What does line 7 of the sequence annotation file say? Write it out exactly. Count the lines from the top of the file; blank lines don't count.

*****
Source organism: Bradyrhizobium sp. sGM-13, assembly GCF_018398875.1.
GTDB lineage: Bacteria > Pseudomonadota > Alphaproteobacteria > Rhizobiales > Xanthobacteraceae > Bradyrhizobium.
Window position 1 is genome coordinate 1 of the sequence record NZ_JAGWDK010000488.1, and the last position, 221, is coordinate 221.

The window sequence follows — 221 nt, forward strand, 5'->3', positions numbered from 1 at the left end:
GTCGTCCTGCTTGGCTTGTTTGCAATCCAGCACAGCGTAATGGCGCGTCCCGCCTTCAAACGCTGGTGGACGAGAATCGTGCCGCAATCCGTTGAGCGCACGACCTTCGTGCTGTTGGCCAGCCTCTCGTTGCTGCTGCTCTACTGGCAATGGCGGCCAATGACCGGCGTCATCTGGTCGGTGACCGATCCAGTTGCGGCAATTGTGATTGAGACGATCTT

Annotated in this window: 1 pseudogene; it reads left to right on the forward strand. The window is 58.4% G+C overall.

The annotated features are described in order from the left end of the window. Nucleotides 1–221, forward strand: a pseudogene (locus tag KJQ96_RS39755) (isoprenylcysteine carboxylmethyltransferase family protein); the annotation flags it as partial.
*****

The annotated features are described in order from the left end of the window. Nucleotides 1–221, forward strand: a pseudogene (locus tag KJQ96_RS39755) (isoprenylcysteine carboxylmethyltransferase family protein); the annotation flags it as partial.